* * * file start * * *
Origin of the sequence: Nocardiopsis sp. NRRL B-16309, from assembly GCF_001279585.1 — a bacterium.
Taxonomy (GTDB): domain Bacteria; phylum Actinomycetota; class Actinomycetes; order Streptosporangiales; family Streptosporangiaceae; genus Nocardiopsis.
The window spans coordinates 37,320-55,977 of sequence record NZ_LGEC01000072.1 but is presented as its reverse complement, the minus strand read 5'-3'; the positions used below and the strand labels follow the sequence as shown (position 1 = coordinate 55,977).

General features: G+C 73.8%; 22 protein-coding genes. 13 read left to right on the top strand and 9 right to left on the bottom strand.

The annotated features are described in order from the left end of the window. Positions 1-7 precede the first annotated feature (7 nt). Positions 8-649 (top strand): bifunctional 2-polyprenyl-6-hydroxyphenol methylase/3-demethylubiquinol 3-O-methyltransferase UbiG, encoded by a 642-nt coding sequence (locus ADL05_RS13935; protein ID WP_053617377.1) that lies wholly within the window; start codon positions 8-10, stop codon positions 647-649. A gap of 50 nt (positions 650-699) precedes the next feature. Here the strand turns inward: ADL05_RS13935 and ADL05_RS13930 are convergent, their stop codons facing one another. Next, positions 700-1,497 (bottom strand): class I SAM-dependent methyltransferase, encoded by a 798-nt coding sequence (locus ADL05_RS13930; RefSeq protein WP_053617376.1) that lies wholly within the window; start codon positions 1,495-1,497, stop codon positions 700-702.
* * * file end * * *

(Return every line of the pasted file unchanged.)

Origin of the sequence: Nocardiopsis sp. NRRL B-16309, from assembly GCF_001279585.1 — a bacterium.
Taxonomy (GTDB): domain Bacteria; phylum Actinomycetota; class Actinomycetes; order Streptosporangiales; family Streptosporangiaceae; genus Nocardiopsis.
The window spans coordinates 37,320-55,977 of sequence record NZ_LGEC01000072.1 but is presented as its reverse complement, the minus strand read 5'-3'; the positions used below and the strand labels follow the sequence as shown (position 1 = coordinate 55,977).

General features: G+C 73.8%; 22 protein-coding genes. 13 read left to right on the top strand and 9 right to left on the bottom strand.

The annotated features are described in order from the left end of the window. Positions 1-7 precede the first annotated feature (7 nt). Positions 8-649 (top strand): bifunctional 2-polyprenyl-6-hydroxyphenol methylase/3-demethylubiquinol 3-O-methyltransferase UbiG, encoded by a 642-nt coding sequence (locus ADL05_RS13935; protein ID WP_053617377.1) that lies wholly within the window; start codon positions 8-10, stop codon positions 647-649. A gap of 50 nt (positions 650-699) precedes the next feature. Here the strand turns inward: ADL05_RS13935 and ADL05_RS13930 are convergent, their stop codons facing one another. Next, positions 700-1,497 (bottom strand): class I SAM-dependent methyltransferase, encoded by a 798-nt coding sequence (locus ADL05_RS13930; RefSeq protein WP_053617376.1) that lies wholly within the window; start codon positions 1,495-1,497, stop codon positions 700-702.